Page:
Trump becomes ensnared in fiery GOP civil war

He told one adviser late Friday that his loss — a legislative debacle foreshadowed by the intraparty fight that led to the 2013 government shutdown — was a minor bump in the road and that the White House would recover.

But his advisers were more realistic. Mr. Trump’s chief strategist, Stephen K. Bannon, according to people familiar with White House discussions, described what happened as a flat-out failure that could inflict serious damage on this presidency — even if Mr. Bannon believes Congress, and not Mr. Trump, deserves much of the blame.

Mr. Bannon and the president’s more soft-spoken legislative affairs director, Marc Short, pushed Mr. Trump hard to insist on a public vote, as a way to identify, shame and pressure “no” voters who were killing their last, best chance to unravel the health care law.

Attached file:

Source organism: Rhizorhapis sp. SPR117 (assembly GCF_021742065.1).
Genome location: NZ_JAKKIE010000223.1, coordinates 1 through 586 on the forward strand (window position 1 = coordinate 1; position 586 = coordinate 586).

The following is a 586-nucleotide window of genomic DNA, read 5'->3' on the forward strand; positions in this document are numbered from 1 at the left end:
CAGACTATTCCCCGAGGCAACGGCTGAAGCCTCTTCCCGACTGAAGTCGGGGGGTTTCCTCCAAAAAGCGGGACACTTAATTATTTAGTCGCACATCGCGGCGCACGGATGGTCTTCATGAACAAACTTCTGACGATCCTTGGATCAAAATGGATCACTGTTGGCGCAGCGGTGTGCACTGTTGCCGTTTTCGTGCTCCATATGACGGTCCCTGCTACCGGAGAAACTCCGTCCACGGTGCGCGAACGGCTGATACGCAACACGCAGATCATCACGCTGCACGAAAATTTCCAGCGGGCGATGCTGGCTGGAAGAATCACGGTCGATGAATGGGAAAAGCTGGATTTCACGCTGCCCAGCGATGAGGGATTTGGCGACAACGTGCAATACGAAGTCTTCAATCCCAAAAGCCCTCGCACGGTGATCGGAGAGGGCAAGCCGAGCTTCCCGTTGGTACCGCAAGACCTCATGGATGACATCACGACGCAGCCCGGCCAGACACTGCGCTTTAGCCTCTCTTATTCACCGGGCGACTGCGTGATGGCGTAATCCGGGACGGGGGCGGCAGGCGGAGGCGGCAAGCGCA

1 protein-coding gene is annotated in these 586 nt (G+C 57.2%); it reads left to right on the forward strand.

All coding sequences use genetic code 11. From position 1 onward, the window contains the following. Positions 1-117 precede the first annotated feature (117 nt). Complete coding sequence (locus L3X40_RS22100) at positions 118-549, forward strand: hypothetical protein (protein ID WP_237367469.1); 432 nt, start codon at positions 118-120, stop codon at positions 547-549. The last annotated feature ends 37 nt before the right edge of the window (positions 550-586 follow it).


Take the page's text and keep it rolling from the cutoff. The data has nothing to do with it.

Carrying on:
One Hill Republican aide who was involved in the last-minute negotiations said that Mr. Bannon and Mr. Short were seeking to compile an enemies list. But Mr. Ryan repeatedly counseled the president to avoid seeking vengeance — at least until he has passed spending bills and a debt-ceiling increase needed to keep the government running.